Johnson Matthey diesel emissions system proves older can be cleaner than newer
May 1, 2008 12:00 PM
Johnson Matthey's latest diesel emissions technology, the SCRT system, has demonstrated in a trial, using a fleet of 16 older trucks owned by a Northern California grocery store chain, that it is possible that older can be cleaner.
Results were released recently of a demonstration using a number of older Class 8 grocery trucks retrofitted with Johnson Matthey's new SCRT four-way control system. Working with partner Cummins Emissions Solutions, Johnson Matthey tested its emissions system for more than 1,000 hours as the trucks traveled throughout Northern California hauling grocery products to Raley's family of grocery stores.
The demonstration program involved a local partnership among Raley's, the Sacramento Metropolitan Air Quality Management District (SMAQMD), and the Sacramento Emergency Clean Air and Transportation program (SECAT).
The four-way SCRT exhaust emission control system combines Johnson Matthey's patented two-stage CRT particulate filter system (to reduce particulate matter by more than 85%) with a selective catalytic reduction (SCR) catalyst that reduces nitrogen oxides (NOx) between 60% to 80%. It also reduces carbon monoxide and hydrocarbons by more than 90 percent. The result is a four-year-old truck with NOx emissions lower than those of a brand-new 2008 truck.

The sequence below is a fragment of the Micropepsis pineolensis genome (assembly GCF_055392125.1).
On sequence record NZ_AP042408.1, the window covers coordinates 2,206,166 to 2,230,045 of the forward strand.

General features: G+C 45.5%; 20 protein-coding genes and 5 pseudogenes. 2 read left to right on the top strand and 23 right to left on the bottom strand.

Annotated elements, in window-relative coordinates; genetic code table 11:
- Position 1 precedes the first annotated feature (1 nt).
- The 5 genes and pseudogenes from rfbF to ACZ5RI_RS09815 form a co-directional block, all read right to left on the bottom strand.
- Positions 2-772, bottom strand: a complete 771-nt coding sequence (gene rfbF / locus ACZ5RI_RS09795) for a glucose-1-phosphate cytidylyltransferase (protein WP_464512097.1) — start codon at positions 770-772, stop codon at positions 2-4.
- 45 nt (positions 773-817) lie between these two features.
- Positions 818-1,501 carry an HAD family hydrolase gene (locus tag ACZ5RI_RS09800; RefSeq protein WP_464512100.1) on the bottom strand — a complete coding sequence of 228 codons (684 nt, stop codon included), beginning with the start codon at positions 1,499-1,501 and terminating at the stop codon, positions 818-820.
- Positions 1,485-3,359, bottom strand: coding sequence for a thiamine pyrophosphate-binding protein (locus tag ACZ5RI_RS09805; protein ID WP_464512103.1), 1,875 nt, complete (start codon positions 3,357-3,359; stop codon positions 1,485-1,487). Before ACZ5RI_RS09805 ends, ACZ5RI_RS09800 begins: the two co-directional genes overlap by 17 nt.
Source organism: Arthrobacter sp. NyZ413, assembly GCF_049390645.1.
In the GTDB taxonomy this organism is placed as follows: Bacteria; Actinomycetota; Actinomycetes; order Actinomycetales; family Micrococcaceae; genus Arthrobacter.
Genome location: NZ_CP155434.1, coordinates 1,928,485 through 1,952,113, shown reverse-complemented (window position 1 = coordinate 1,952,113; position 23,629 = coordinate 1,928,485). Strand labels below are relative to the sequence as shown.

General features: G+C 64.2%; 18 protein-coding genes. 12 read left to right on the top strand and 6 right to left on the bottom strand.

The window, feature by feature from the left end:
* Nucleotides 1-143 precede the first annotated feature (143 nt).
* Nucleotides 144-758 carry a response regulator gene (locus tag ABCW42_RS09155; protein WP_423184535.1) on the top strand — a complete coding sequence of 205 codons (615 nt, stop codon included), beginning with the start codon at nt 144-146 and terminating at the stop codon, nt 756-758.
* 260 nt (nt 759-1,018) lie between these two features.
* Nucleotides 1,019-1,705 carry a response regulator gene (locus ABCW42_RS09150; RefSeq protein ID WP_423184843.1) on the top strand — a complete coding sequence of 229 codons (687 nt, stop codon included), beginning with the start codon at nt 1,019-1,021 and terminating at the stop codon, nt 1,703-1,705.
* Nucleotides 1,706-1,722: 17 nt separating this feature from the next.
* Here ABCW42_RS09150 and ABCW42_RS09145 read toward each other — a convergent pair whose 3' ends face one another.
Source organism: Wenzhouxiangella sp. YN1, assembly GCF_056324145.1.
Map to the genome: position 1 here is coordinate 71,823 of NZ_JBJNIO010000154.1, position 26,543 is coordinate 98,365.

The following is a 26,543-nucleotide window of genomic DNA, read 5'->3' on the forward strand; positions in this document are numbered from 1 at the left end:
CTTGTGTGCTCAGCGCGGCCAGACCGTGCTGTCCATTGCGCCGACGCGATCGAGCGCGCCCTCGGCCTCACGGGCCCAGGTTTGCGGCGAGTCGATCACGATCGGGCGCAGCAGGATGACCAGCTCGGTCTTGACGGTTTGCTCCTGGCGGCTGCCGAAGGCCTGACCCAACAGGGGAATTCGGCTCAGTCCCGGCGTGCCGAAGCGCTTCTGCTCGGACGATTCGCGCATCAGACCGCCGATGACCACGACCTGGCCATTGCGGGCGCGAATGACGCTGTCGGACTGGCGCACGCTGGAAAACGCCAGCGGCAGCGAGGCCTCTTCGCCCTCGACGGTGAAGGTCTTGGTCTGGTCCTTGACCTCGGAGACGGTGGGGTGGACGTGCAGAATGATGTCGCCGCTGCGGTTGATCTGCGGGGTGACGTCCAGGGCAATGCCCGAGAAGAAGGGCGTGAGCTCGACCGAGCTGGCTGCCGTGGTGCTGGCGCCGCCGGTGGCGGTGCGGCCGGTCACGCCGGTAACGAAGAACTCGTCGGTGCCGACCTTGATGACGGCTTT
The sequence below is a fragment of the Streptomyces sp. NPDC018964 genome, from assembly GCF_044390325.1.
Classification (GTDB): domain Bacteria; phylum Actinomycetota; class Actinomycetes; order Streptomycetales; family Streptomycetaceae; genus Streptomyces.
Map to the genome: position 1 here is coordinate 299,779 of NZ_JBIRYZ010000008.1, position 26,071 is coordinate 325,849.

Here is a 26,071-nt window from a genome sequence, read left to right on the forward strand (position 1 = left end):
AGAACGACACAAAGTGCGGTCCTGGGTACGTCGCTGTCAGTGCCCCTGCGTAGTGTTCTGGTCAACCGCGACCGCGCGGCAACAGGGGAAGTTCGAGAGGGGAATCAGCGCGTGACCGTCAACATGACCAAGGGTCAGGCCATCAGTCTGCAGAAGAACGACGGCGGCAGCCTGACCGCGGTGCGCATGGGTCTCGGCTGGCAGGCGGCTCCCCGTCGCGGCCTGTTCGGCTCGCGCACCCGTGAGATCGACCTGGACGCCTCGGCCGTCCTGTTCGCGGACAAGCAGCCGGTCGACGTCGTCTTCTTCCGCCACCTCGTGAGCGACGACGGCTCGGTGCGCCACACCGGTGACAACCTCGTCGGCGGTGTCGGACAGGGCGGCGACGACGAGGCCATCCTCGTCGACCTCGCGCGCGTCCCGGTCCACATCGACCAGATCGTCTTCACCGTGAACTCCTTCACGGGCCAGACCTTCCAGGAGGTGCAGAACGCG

The findings of the 1,000-hour test were that the SCRT system reduced NOx in Raley's trucks by an average of 84 percent compared with pre-retrofit levels. The trucks involved had 2004 Cummins, 400-horsepower ISM engines with an EGR (exhaust gas recirculation) system. The ISM is a commonly used engine in Class 8 trucks hauling heavy loads.
The next stage for this technology is verification by the California Air Resources Board and the United States Environmental Protection Agency.
Johnson Matthey has nearly 50 demonstration units running in California and Texas. After thousands of hours of operation, the SCRT system retrofits on both EGR and non-EGR engines have reduced NOx emissions by as much as 84%.
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